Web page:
My husband and I went to visit his 93-year-old grandma (and some other friendly Boerners) in Augusta, Georgia. Among watching the Rose Bowl Parade, eating Klondike bars, fishing, eating Klondike bars, laminating grandma's worn-and-torn college degree, and eating Klondike bars, we went to a 2nd & Charles store where the picture above was taken.
Here’s the dialogue:
A: “What are you looking for, Grandma?”
G: “There’s a book I want you to read by Maeve Binchy. I believe it’s called Night School, or something to that effect. Oh, well. Here's Heart and Soul. It’s also splendid, but I really wanted to find Night School.”
A: “Wait, let’s see if I can find it.”
On the very top shelf, tucked between two copies of Aches & Pains, I thought I found it.
A: “Grandma, could it be called Evening Class??”
G: “That’s it!”
She was just as excited as when we wore coordinating apple blossom accessories two days later.
Listening to her stories and being absorbed in her photo albums reminded me of the oral autobiography I Love the Lord, and I Love People that I edited back in college.
For that project, I interviewed Billy Mae Jenkins, a Jesus-loving woman with memories spanning 90 years, for three hours. Using a recording of the interview, I transcribed her responses (typing every word exactly how she said them) and edited the transcription to ensure that the content was easy to read and accurately told her life story. The final product is called an oral autobiography, and her daughter says that she can "hear her mother's voice" whenever she reads it.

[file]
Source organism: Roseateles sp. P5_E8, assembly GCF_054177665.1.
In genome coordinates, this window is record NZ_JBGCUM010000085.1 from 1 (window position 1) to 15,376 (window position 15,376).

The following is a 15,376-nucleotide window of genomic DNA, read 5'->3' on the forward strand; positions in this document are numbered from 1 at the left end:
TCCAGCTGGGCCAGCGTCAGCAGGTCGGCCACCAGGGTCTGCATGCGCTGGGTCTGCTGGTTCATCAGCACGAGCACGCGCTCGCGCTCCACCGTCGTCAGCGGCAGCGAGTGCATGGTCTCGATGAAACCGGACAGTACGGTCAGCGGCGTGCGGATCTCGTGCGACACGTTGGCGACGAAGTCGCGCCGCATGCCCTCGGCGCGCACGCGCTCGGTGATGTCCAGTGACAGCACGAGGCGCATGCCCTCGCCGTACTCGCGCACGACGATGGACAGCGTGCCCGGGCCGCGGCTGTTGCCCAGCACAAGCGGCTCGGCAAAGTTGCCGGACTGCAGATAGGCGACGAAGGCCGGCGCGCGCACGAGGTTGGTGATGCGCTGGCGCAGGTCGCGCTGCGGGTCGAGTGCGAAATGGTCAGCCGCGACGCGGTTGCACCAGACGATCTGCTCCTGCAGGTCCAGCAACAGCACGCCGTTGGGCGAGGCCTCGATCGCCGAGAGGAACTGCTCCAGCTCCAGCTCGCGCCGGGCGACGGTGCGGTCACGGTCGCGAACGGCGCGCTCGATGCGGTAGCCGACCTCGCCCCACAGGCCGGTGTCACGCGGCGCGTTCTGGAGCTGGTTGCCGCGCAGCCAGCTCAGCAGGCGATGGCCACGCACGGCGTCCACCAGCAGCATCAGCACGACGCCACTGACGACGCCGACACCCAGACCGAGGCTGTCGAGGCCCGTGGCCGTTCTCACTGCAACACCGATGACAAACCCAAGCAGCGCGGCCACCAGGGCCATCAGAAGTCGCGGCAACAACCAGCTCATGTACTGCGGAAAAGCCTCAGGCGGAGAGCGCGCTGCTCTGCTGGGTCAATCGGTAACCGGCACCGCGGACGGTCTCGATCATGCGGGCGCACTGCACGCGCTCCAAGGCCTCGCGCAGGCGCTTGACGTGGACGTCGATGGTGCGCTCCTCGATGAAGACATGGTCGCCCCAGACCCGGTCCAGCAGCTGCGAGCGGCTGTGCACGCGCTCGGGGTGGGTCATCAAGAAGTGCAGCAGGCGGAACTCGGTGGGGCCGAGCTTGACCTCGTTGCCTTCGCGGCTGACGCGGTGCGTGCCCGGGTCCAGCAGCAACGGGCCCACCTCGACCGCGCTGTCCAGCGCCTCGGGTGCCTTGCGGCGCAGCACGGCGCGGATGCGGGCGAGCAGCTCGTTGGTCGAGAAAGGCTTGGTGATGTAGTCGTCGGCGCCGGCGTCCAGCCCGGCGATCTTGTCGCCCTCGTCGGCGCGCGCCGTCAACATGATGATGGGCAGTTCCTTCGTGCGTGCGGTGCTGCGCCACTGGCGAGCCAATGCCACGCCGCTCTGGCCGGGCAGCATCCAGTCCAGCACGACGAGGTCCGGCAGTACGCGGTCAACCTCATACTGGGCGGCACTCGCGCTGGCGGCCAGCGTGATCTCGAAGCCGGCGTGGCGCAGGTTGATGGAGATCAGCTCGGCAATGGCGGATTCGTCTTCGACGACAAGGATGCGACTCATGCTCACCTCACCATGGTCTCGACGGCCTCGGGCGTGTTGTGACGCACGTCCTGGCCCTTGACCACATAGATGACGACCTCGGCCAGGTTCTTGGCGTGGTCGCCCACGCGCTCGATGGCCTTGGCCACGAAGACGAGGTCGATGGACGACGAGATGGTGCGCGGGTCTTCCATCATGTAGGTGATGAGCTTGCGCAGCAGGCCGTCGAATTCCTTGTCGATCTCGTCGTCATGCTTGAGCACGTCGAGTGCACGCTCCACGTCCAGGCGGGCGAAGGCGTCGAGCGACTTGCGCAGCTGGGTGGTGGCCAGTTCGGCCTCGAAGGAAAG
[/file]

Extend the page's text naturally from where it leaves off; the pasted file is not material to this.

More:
Have you ever thought about leaving something like this behind for your children? Or have you ever wished for something like this to have as a reminder of your own parents or grandparents?
It's free to chat! Send me a message if you're interested in making this happen.
Alora D. Boerner
Freelance copy editor serving nonfiction writers, small business owners, and job seekers.